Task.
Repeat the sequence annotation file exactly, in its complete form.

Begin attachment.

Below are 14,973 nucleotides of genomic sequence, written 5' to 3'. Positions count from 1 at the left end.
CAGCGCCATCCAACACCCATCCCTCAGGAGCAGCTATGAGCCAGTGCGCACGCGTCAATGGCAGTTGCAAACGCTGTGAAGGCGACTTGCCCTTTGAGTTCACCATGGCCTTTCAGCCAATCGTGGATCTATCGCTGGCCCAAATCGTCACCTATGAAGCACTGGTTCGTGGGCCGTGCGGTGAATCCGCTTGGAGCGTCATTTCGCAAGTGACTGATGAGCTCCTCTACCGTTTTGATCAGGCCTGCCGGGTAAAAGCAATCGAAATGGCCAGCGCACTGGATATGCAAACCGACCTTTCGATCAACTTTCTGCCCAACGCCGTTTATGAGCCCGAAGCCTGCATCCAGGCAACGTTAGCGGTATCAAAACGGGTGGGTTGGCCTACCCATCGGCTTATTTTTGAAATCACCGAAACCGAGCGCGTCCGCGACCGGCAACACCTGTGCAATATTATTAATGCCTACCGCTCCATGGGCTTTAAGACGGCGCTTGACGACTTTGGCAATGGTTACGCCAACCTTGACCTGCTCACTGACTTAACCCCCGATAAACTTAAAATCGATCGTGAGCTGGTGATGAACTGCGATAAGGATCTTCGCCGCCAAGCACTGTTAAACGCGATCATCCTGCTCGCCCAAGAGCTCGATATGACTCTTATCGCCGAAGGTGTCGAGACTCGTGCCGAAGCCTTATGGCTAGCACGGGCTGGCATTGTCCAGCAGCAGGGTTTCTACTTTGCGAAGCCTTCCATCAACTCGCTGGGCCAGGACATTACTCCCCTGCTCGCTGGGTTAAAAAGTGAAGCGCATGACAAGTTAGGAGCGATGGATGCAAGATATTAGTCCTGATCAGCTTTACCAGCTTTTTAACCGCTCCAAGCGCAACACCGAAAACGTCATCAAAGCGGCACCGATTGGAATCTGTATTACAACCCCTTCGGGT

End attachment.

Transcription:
Below are 14,973 nucleotides of genomic sequence, written 5' to 3'. Positions count from 1 at the left end.
CAGCGCCATCCAACACCCATCCCTCAGGAGCAGCTATGAGCCAGTGCGCACGCGTCAATGGCAGTTGCAAACGCTGTGAAGGCGACTTGCCCTTTGAGTTCACCATGGCCTTTCAGCCAATCGTGGATCTATCGCTGGCCCAAATCGTCACCTATGAAGCACTGGTTCGTGGGCCGTGCGGTGAATCCGCTTGGAGCGTCATTTCGCAAGTGACTGATGAGCTCCTCTACCGTTTTGATCAGGCCTGCCGGGTAAAAGCAATCGAAATGGCCAGCGCACTGGATATGCAAACCGACCTTTCGATCAACTTTCTGCCCAACGCCGTTTATGAGCCCGAAGCCTGCATCCAGGCAACGTTAGCGGTATCAAAACGGGTGGGTTGGCCTACCCATCGGCTTATTTTTGAAATCACCGAAACCGAGCGCGTCCGCGACCGGCAACACCTGTGCAATATTATTAATGCCTACCGCTCCATGGGCTTTAAGACGGCGCTTGACGACTTTGGCAATGGTTACGCCAACCTTGACCTGCTCACTGACTTAACCCCCGATAAACTTAAAATCGATCGTGAGCTGGTGATGAACTGCGATAAGGATCTTCGCCGCCAAGCACTGTTAAACGCGATCATCCTGCTCGCCCAAGAGCTCGATATGACTCTTATCGCCGAAGGTGTCGAGACTCGTGCCGAAGCCTTATGGCTAGCACGGGCTGGCATTGTCCAGCAGCAGGGTTTCTACTTTGCGAAGCCTTCCATCAACTCGCTGGGCCAGGACATTACTCCCCTGCTCGCTGGGTTAAAAAGTGAAGCGCATGACAAGTTAGGAGCGATGGATGCAAGATATTAGTCCTGATCAGCTTTACCAGCTTTTTAACCGCTCCAAGCGCAACACCGAAAACGTCATCAAAGCGGCACCGATTGGAATCTGTATTACAACCCCTTCGGGT